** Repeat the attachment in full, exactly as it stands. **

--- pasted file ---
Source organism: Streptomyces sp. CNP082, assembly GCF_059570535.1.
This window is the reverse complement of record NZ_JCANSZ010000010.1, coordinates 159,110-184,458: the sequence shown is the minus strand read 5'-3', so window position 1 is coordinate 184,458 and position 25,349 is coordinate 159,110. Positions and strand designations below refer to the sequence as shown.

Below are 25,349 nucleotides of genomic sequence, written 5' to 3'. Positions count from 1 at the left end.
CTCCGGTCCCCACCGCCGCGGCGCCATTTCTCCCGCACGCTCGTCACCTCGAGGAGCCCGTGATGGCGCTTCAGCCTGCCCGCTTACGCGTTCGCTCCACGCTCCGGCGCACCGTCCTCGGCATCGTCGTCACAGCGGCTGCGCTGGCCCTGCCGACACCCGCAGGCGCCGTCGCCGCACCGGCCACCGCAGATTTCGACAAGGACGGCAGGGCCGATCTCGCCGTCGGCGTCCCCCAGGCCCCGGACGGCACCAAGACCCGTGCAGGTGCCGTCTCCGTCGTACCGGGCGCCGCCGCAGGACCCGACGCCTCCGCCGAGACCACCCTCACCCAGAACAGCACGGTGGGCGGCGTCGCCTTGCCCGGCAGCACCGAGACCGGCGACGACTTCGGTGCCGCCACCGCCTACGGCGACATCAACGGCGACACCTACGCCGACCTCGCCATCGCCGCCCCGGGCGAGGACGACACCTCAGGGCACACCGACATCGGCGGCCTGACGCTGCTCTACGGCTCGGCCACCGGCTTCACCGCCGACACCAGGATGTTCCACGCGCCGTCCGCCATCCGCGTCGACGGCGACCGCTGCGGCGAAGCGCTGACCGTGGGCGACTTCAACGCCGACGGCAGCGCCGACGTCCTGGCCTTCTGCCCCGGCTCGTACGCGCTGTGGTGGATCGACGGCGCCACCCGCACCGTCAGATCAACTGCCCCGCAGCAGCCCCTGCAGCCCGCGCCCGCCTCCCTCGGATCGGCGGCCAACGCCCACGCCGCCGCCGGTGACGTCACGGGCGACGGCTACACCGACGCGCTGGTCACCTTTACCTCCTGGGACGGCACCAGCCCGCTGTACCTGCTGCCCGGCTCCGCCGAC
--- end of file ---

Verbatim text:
Source organism: Streptomyces sp. CNP082, assembly GCF_059570535.1.
This window is the reverse complement of record NZ_JCANSZ010000010.1, coordinates 159,110-184,458: the sequence shown is the minus strand read 5'-3', so window position 1 is coordinate 184,458 and position 25,349 is coordinate 159,110. Positions and strand designations below refer to the sequence as shown.

Below are 25,349 nucleotides of genomic sequence, written 5' to 3'. Positions count from 1 at the left end.
CTCCGGTCCCCACCGCCGCGGCGCCATTTCTCCCGCACGCTCGTCACCTCGAGGAGCCCGTGATGGCGCTTCAGCCTGCCCGCTTACGCGTTCGCTCCACGCTCCGGCGCACCGTCCTCGGCATCGTCGTCACAGCGGCTGCGCTGGCCCTGCCGACACCCGCAGGCGCCGTCGCCGCACCGGCCACCGCAGATTTCGACAAGGACGGCAGGGCCGATCTCGCCGTCGGCGTCCCCCAGGCCCCGGACGGCACCAAGACCCGTGCAGGTGCCGTCTCCGTCGTACCGGGCGCCGCCGCAGGACCCGACGCCTCCGCCGAGACCACCCTCACCCAGAACAGCACGGTGGGCGGCGTCGCCTTGCCCGGCAGCACCGAGACCGGCGACGACTTCGGTGCCGCCACCGCCTACGGCGACATCAACGGCGACACCTACGCCGACCTCGCCATCGCCGCCCCGGGCGAGGACGACACCTCAGGGCACACCGACATCGGCGGCCTGACGCTGCTCTACGGCTCGGCCACCGGCTTCACCGCCGACACCAGGATGTTCCACGCGCCGTCCGCCATCCGCGTCGACGGCGACCGCTGCGGCGAAGCGCTGACCGTGGGCGACTTCAACGCCGACGGCAGCGCCGACGTCCTGGCCTTCTGCCCCGGCTCGTACGCGCTGTGGTGGATCGACGGCGCCACCCGCACCGTCAGATCAACTGCCCCGCAGCAGCCCCTGCAGCCCGCGCCCGCCTCCCTCGGATCGGCGGCCAACGCCCACGCCGCCGCCGGTGACGTCACGGGCGACGGCTACACCGACGCGCTGGTCACCTTTACCTCCTGGGACGGCACCAGCCCGCTGTACCTGCTGCCCGGCTCCGCCGAC